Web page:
- The Washington Times - Thursday, April 13, 2006

RICHMOND — About 2,500 workers have learned that Ford Motor Co. plans to close its Norfolk pickup truck plant in two years.

“A decision to end production at a plant is not an easy one and I’m deeply mindful of the impact this decision has on Ford employees, families and communities,” said Mark Fields, Ford executive vice president.

The nation’s second-largest automaker announced in January that it would cut as many as 30,000 jobs and close operations at 14 plants by 2012. Since then, Ford has announced that it will shutter plants in Michigan, Missouri, Georgia, Ontario and Ohio.

Ford’s bigger rival, General Motors Corp., also is in the midst of a major restructuring and plans to cut 25,000 jobs and close 12 plants by 2008.

Union leaders learned of the decision Wednesday, and the automaker announced its plans yesterday afternoon. The plant, which opened in 1925 and employs 2,275 hourly and 158 salaried workers, builds the F-150 pickup truck, the company’s best-selling model. Ford said it also will close its St. Paul, Minn., facility in 2008.

Ford officials said it still would have plenty of capacity for F-series pickups, adding that it is on track to sell more than 900,000 of the trucks for the third year in a row.

The Norfolk plant is one of three across the United States that produce the Ford F-150 truck. Last year, it won the J.D. Power and Associates award for top product quality, and in 2003 it introduced the newest version of the F-150. But the other two plants where the truck is assembled, Kansas City, Mo., and Dearborn, Mich., also build other vehicles.

“We were surprised and disappointed by the announcement,” said Rod Woolard, director of development for the city of Norfolk. “We’ve taken great pride in our plant because it has been recognized as one of Ford’s most productive plants.”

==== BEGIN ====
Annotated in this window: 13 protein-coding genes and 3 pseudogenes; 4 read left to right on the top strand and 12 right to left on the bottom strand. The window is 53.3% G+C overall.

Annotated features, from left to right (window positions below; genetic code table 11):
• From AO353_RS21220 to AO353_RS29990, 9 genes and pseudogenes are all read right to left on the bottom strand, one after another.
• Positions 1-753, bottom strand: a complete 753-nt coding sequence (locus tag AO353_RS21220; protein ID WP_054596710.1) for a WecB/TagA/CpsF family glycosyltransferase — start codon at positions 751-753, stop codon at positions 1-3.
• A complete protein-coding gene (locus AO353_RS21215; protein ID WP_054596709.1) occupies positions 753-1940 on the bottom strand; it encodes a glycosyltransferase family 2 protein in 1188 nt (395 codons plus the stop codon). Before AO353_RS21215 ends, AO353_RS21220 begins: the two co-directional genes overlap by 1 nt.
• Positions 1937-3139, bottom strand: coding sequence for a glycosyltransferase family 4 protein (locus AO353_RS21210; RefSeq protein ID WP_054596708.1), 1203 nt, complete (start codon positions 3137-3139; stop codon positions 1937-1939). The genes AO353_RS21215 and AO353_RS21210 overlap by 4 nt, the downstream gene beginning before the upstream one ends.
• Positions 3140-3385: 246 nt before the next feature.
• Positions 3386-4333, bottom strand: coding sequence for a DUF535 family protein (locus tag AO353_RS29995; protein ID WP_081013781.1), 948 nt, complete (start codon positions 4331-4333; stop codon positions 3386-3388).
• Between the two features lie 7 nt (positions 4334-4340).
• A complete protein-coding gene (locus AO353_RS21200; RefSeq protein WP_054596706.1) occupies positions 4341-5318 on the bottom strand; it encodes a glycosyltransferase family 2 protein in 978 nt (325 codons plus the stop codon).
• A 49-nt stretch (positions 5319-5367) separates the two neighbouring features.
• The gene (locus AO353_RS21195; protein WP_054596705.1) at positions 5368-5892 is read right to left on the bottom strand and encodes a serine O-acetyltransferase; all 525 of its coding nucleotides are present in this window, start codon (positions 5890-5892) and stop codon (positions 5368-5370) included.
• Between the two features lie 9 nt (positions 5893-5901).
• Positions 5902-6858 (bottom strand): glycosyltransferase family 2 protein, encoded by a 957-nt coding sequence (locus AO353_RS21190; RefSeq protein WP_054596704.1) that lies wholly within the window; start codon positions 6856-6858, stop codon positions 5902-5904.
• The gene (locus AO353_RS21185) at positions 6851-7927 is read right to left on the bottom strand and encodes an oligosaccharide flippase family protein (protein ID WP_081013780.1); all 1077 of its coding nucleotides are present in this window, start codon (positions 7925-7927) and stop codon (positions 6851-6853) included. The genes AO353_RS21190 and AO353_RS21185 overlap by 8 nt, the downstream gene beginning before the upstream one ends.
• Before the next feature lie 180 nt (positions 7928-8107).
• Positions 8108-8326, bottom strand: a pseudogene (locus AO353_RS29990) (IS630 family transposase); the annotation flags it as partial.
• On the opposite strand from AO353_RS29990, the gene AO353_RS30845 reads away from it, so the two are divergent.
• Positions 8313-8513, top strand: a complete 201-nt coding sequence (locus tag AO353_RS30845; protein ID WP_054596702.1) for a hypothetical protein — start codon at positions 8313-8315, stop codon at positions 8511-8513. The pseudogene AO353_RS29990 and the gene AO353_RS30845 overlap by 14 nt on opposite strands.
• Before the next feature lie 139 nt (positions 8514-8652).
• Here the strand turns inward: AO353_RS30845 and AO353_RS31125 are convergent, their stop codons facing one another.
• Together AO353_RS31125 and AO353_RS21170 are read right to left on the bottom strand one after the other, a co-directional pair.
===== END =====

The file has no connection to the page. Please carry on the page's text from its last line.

Gov. Timothy M. Kaine said he had been concerned that Ford would close the plant.

When Ford announced its intentions to close facilities, Mr. Kaine traveled to Detroit to talk with the automaker’s executives, but could not get any reassurance that the Norfolk plant was safe, he said.

“It was bad news today,” Mr. Kaine said. The plant has been a “lifeblood of the economy in Hampton Roads.”

Henry Ford handpicked the site in 1921, and the plant started producing sedans and station wagons four years later.

Mr. Kaine said he will be working with Norfolk Mayor Paul Fraim and other local officials to see what can be done to reverse the decision and create other jobs in the area.

One prospect, Mr. Kaine said, is moving some people into jobs at the Maersk port terminal line in nearby Portsmouth.

“We’re not giving up,” Mr. Woolard said. “We’re going to go down fighting. We think we have some time to work on Ford Motor Co. to revisit their decision.”

Ford shares rose 7 cents, or 1 percent, to close at $7.35 on the New York Stock Exchange, but are closer to the lower end of their 52-week range of $7.13 to $11.48.

This article is based in part on wire-service reports.



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